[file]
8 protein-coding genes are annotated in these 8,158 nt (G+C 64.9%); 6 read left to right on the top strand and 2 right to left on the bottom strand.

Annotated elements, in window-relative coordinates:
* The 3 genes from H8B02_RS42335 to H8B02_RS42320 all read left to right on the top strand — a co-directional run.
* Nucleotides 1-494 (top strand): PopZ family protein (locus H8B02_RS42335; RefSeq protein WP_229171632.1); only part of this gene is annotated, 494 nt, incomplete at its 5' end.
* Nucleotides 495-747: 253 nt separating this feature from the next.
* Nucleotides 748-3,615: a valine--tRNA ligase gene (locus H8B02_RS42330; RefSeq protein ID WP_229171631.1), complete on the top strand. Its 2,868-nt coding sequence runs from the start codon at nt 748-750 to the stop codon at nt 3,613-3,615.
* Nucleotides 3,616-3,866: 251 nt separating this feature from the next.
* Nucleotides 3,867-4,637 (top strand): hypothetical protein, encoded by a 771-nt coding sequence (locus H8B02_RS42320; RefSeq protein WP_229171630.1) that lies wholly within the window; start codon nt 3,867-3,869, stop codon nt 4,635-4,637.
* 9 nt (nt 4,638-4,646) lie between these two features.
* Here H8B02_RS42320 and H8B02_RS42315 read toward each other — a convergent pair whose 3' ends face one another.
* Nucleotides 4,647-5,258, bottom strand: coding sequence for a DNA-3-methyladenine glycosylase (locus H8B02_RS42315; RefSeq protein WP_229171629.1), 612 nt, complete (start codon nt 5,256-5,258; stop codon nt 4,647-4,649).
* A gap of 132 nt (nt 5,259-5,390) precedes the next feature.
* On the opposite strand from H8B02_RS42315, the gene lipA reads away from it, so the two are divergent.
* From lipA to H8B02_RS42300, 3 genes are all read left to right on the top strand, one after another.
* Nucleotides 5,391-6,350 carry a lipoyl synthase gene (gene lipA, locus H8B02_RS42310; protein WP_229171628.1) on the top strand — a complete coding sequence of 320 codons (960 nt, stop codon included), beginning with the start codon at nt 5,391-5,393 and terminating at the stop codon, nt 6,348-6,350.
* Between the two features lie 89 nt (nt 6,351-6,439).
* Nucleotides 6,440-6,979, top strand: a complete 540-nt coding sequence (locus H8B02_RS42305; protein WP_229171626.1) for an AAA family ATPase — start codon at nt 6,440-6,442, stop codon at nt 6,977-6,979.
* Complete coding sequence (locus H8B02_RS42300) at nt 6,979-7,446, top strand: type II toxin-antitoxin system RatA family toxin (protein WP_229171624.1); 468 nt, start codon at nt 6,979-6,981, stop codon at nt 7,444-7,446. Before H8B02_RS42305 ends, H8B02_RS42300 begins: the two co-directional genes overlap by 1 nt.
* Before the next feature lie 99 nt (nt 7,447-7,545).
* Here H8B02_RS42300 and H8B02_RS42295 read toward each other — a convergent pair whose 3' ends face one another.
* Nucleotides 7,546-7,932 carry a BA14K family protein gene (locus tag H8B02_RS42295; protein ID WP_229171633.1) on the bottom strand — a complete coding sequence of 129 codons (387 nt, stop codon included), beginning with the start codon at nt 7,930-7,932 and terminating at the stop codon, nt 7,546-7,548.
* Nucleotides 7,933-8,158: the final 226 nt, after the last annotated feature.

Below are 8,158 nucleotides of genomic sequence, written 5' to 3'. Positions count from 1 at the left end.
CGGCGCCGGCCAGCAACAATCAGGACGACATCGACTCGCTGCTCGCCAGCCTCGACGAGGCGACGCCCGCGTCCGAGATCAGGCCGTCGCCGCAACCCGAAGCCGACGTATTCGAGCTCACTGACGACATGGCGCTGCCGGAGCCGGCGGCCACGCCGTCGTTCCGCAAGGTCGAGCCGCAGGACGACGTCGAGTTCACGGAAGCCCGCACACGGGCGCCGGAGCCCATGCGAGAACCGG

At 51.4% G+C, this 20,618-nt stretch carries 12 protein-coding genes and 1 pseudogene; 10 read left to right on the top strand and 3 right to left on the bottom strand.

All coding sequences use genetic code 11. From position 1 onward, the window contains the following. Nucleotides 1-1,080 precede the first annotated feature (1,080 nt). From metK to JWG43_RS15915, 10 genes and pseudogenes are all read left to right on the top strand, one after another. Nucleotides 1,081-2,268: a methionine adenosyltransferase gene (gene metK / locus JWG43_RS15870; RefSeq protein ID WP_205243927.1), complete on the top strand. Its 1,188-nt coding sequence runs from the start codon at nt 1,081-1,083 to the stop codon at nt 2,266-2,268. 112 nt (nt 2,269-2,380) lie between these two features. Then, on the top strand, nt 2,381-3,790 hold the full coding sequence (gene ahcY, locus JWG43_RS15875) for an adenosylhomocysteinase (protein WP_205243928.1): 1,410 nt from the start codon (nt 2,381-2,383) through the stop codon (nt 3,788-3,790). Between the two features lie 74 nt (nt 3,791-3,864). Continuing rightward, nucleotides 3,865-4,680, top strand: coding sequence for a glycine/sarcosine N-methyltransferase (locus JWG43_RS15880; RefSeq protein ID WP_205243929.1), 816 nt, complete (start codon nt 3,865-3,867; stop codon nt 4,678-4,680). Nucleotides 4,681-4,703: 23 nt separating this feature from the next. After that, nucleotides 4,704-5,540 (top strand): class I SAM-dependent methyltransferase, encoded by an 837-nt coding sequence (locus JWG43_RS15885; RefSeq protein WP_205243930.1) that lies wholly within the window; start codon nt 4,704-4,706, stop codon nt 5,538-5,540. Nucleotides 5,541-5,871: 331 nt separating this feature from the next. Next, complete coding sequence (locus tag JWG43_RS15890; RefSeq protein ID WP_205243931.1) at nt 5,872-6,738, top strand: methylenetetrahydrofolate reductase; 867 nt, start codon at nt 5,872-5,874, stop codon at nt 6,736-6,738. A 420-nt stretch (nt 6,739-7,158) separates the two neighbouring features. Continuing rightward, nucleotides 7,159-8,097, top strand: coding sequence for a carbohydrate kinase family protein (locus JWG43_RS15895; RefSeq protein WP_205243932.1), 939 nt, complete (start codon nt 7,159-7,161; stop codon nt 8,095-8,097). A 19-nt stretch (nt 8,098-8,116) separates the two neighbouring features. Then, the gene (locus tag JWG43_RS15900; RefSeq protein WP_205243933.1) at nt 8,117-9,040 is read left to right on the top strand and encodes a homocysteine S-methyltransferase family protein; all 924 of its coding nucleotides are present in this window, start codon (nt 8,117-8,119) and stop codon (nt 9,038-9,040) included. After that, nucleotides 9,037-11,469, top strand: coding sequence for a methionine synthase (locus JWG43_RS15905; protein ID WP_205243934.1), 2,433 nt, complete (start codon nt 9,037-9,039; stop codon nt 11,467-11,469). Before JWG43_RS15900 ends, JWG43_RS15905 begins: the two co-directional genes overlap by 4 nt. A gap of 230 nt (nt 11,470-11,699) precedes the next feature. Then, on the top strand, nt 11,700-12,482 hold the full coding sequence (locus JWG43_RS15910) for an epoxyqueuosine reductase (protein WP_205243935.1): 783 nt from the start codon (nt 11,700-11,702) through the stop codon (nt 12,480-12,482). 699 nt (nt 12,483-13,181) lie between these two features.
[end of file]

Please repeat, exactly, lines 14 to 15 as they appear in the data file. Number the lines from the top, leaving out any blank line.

* From lipA to H8B02_RS42300, 3 genes are all read left to right on the top strand, one after another.
* Nucleotides 5,391-6,350 carry a lipoyl synthase gene (gene lipA, locus H8B02_RS42310; protein WP_229171628.1) on the top strand — a complete coding sequence of 320 codons (960 nt, stop codon included), beginning with the start codon at nt 5,391-5,393 and terminating at the stop codon, nt 6,348-6,350.